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What can happen in a divorce like this?
July 25, 2012 8:59 AM   Subscribe

My friend's and his ex are divorcing. The ex is being financially irresponsible, which could be influencing the outcome of the settlement. The lawyer has suddenly dropped of the face of the earth. What can my friend do to find out what's going on?

YANAL...

A close friend of mine is going through a no-fault divorce. They have no children. She moved out long ago and is living locally with her family; he's living in the house they had together.

Both my friend and his ex have lawyers, but for the sake of simplicity and to avoid incurring more costs, they agreed to work primarily through her lawyer.

At this point, both my friend and his ex have submitted all the necessary documentation, records, etc. to her lawyer. The only thing that now remains is the settlement.

The divorce process began in May of this year; it started out moving rather quickly and my friend was told (by her lawyer) that this was a relatively simple divorce case and as such would be a priority case for her, one that could be resolved in a matter of weeks.

They were both issued a "financial restraining order" which mandates that neither party can do anything fiscally irresponsible (e.g., no buying that island in the sun) until after the divorce is complete. It also mandates that each party must continue to pay all their bills and meet all their regular financial obligations.

A few weeks ago, out of the blue, my friend started receiving messages from debt collectors who were asking for his ex. The calls became very persistent. Finally, he informed them that she no longer lived there and gave them her contact info at her family's house, and since then, the collections calls have stopped. Judging by the extent of the calls prior to that time, she must have seriously
ruined her credit in a very short time, something he informs me she had never had a problem with before. All of the credit cards are in her name; he is not affiliated with her credit accounts in any way whatsoever.

Around the same time that the collection calls started, the contact from her lawyer came to an abrupt halt. The lawyer would only communicate via email (no phone calls), but now there is hardly any
communication from the lawyer at all. My friend is understandably feeling a bit anxious to have some kind of update on the settlement. He has sent several emails of a courteous and professional nature requesting any kind of response and has not heard anything back.

So the questions are:

1. Will her credit issues affect the outcome of the settlement (in other words, can he end up getting screwed in the settlement because of her current financial problems, which did not begin until after the divorce paperwork was submitted by both parties, and even though his name is not associated with her credit cards)?

2. Does anyone have any insights into her financial behaviour? In terms of the timing, it seems interesting. Is this some kind of ploy or game? Is what she's doing slowing down the settlement process?

3. Why is the lawyer suddenly so unresponsive? What can my friend do in order to facilitate more frequent communication with his ex's lawyer?

This is in the state of Nevada, fyi.
posted by chatelaine to Human Relations (18 answers total)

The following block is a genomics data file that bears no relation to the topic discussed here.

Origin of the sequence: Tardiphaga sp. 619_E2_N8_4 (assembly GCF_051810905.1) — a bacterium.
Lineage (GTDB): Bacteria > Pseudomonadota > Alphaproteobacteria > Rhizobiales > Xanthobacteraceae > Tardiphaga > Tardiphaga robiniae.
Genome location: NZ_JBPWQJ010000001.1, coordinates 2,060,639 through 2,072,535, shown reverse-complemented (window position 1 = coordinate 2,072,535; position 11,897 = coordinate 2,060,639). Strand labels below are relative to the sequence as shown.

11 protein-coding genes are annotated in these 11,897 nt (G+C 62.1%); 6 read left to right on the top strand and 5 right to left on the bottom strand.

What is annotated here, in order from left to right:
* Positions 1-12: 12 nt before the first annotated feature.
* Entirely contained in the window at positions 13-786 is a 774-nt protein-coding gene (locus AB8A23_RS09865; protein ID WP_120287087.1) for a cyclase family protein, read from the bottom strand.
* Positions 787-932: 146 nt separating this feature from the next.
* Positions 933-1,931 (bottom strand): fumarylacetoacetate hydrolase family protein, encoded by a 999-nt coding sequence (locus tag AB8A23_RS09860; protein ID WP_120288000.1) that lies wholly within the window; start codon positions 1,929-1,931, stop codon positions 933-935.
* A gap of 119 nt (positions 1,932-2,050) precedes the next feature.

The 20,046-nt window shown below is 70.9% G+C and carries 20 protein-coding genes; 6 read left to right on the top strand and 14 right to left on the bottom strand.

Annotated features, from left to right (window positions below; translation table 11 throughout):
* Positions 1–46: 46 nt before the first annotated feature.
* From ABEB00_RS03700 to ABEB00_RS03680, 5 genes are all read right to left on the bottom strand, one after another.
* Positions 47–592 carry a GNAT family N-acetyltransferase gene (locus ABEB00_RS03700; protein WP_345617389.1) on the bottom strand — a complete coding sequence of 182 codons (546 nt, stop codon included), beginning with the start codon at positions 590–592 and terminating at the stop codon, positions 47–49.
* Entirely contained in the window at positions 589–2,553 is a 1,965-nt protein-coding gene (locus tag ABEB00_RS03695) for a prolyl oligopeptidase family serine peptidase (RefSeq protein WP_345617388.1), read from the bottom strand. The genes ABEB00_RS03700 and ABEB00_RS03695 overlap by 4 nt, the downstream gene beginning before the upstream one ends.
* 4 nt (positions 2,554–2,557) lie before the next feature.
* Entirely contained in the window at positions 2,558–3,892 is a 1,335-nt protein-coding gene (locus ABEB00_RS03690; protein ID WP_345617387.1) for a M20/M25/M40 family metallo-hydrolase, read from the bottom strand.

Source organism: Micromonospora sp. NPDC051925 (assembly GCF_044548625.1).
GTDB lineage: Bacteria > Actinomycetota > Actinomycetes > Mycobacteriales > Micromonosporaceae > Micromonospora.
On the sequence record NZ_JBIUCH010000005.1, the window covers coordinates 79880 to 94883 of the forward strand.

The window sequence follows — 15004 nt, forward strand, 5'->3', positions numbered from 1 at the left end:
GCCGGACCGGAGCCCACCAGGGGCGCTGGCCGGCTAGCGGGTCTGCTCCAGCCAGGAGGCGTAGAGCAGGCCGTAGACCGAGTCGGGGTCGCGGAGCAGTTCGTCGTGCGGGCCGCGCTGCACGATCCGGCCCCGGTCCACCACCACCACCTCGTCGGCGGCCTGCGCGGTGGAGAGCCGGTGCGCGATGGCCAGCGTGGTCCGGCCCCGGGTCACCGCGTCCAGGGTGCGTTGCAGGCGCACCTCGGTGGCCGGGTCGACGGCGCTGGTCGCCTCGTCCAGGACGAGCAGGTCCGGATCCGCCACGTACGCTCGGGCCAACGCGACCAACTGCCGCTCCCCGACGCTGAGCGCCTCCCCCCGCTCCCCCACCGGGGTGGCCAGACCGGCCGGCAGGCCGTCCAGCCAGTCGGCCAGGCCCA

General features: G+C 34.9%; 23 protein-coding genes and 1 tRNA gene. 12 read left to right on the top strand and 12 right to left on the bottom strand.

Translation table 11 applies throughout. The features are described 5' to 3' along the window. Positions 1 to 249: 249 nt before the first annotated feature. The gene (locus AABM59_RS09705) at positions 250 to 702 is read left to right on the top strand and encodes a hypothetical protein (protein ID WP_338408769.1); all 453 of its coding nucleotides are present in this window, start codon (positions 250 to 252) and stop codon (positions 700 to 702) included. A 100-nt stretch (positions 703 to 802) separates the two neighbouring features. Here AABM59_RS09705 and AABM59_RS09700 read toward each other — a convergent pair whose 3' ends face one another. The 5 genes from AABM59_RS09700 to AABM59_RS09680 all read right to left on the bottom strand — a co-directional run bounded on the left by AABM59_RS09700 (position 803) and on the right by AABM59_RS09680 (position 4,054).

Why isn't he contacting his own lawyer for advice? I don't mean that rhetorically -- it seems from your post that it's almost like he's forgotten he has one, or that "the" lawyer is HER lawyer, not theirs.
posted by endless_forms at 9:06 AM on July 25, 2012 [23 favorites]


Your friend's lawyer is the best person to answer question #3. Maybe the ex's lawyer is busy, or maybe she did not pay the lawyer. If one party is being super-irresponsible, it may make most sense for the other person's attorney (in this case, your friend's attorney) to take the lead.
posted by slidell at 9:07 AM on July 25, 2012 [1 favorite]


Yes. It is crazy to keep using her lawyer in this situation.
posted by alms at 9:08 AM on July 25, 2012 [6 favorites]


He should contact his own lawyer because relying on a friend to post his business on the Internet secondhand is not going to yield helpful advice, especially since posting a "his ex is a devious, manipulative woman" is not going to make levelheaded professionals want to try to get to the facts of the matter.

Especially since he has a lawyer he should be talking to.

His ex may have had her identity stolen.
posted by discopolo at 9:14 AM on July 25, 2012 [1 favorite]


I'm also wondering why he doesn't contact *his* lawyer and leave it in that lawyer's hands. That would make the most sense. Assuming he is not liable for any of these accounts, his ex's financial behavior isn't anyone's business, but I would not be surprised if she is using credit cards to make up the gap of living in a two-income household. Seriously, though, he should call *his* lawyer and, if for some reason he ended that arrangement, he needs to retain that lawyer again or find a new one.
posted by katemcd at 9:18 AM on July 25, 2012


Totally Nthing everything said above.

You say:

Both my friend and his ex have lawyers, but for the sake of simplicity and to avoid incurring more costs, they agreed to work primarily through her lawyer.

It is no longer "simple." Your friend needs to involve his lawyer ASAP. Considering the "financial restraining order" in place, your friend probably has a good case if he involves his lawyer. If he keeps relying on his soon-to-be-ex's lawyer, he could be screwed. Maybe it's just a coincidence (e.g. his ex had her identity stolen and her lawyer is on vacation), but it's not worth taking that risk.
posted by Betelgeuse at 9:19 AM on July 25, 2012 [5 favorites]